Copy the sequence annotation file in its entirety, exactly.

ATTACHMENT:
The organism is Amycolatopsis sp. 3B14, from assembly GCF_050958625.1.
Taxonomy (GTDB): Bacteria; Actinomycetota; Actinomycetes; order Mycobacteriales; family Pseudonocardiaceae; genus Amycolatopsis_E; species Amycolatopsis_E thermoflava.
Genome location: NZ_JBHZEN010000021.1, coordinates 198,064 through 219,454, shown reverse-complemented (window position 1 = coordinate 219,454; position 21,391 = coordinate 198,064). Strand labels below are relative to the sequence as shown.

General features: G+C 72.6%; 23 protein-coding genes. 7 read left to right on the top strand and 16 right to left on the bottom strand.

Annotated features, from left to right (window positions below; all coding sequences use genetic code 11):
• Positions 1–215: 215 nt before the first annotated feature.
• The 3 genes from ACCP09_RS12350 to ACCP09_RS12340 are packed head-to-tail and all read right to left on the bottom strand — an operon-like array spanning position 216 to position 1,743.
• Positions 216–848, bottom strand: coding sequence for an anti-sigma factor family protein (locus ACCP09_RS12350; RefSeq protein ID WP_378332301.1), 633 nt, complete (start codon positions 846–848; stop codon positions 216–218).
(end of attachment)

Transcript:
The organism is Amycolatopsis sp. 3B14, from assembly GCF_050958625.1.
Taxonomy (GTDB): Bacteria; Actinomycetota; Actinomycetes; order Mycobacteriales; family Pseudonocardiaceae; genus Amycolatopsis_E; species Amycolatopsis_E thermoflava.
Genome location: NZ_JBHZEN010000021.1, coordinates 198,064 through 219,454, shown reverse-complemented (window position 1 = coordinate 219,454; position 21,391 = coordinate 198,064). Strand labels below are relative to the sequence as shown.

General features: G+C 72.6%; 23 protein-coding genes. 7 read left to right on the top strand and 16 right to left on the bottom strand.

Annotated features, from left to right (window positions below; all coding sequences use genetic code 11):
• Positions 1–215: 215 nt before the first annotated feature.
• The 3 genes from ACCP09_RS12350 to ACCP09_RS12340 are packed head-to-tail and all read right to left on the bottom strand — an operon-like array spanning position 216 to position 1,743.
• Positions 216–848, bottom strand: coding sequence for an anti-sigma factor family protein (locus ACCP09_RS12350; RefSeq protein ID WP_378332301.1), 633 nt, complete (start codon positions 846–848; stop codon positions 216–218).